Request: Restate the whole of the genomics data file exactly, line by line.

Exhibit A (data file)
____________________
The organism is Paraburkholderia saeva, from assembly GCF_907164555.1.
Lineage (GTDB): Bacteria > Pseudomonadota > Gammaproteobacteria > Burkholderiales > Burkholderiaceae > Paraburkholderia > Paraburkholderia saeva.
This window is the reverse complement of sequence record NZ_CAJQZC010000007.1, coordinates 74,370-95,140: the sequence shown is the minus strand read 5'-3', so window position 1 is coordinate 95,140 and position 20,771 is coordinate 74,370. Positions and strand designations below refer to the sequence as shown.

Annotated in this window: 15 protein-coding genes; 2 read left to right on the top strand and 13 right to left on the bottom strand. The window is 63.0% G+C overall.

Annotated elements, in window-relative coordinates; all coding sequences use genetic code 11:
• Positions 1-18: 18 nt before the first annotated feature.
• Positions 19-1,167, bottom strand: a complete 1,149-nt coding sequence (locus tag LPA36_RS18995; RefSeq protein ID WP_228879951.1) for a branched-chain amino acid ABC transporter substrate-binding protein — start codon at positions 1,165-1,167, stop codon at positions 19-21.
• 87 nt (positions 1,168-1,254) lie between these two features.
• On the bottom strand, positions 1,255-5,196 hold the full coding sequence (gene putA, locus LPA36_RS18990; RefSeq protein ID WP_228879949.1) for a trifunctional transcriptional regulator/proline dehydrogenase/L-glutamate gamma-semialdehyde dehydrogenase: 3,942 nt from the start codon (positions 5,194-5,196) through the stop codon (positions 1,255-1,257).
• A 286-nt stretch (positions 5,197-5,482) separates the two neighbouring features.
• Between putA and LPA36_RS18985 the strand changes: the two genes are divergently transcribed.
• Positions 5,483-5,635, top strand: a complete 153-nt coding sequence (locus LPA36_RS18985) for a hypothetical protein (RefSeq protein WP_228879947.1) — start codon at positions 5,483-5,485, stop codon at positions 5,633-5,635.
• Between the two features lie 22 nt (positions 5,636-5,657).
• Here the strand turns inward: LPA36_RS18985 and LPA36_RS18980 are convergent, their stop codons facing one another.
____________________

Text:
The organism is Paraburkholderia saeva, from assembly GCF_907164555.1.
Lineage (GTDB): Bacteria > Pseudomonadota > Gammaproteobacteria > Burkholderiales > Burkholderiaceae > Paraburkholderia > Paraburkholderia saeva.
This window is the reverse complement of sequence record NZ_CAJQZC010000007.1, coordinates 74,370-95,140: the sequence shown is the minus strand read 5'-3', so window position 1 is coordinate 95,140 and position 20,771 is coordinate 74,370. Positions and strand designations below refer to the sequence as shown.

Annotated in this window: 15 protein-coding genes; 2 read left to right on the top strand and 13 right to left on the bottom strand. The window is 63.0% G+C overall.

Annotated elements, in window-relative coordinates; all coding sequences use genetic code 11:
• Positions 1-18: 18 nt before the first annotated feature.
• Positions 19-1,167, bottom strand: a complete 1,149-nt coding sequence (locus tag LPA36_RS18995; RefSeq protein ID WP_228879951.1) for a branched-chain amino acid ABC transporter substrate-binding protein — start codon at positions 1,165-1,167, stop codon at positions 19-21.
• 87 nt (positions 1,168-1,254) lie between these two features.
• On the bottom strand, positions 1,255-5,196 hold the full coding sequence (gene putA, locus LPA36_RS18990; RefSeq protein ID WP_228879949.1) for a trifunctional transcriptional regulator/proline dehydrogenase/L-glutamate gamma-semialdehyde dehydrogenase: 3,942 nt from the start codon (positions 5,194-5,196) through the stop codon (positions 1,255-1,257).
• A 286-nt stretch (positions 5,197-5,482) separates the two neighbouring features.
• Between putA and LPA36_RS18985 the strand changes: the two genes are divergently transcribed.
• Positions 5,483-5,635, top strand: a complete 153-nt coding sequence (locus LPA36_RS18985) for a hypothetical protein (RefSeq protein WP_228879947.1) — start codon at positions 5,483-5,485, stop codon at positions 5,633-5,635.
• Between the two features lie 22 nt (positions 5,636-5,657).
• Here the strand turns inward: LPA36_RS18985 and LPA36_RS18980 are convergent, their stop codons facing one another.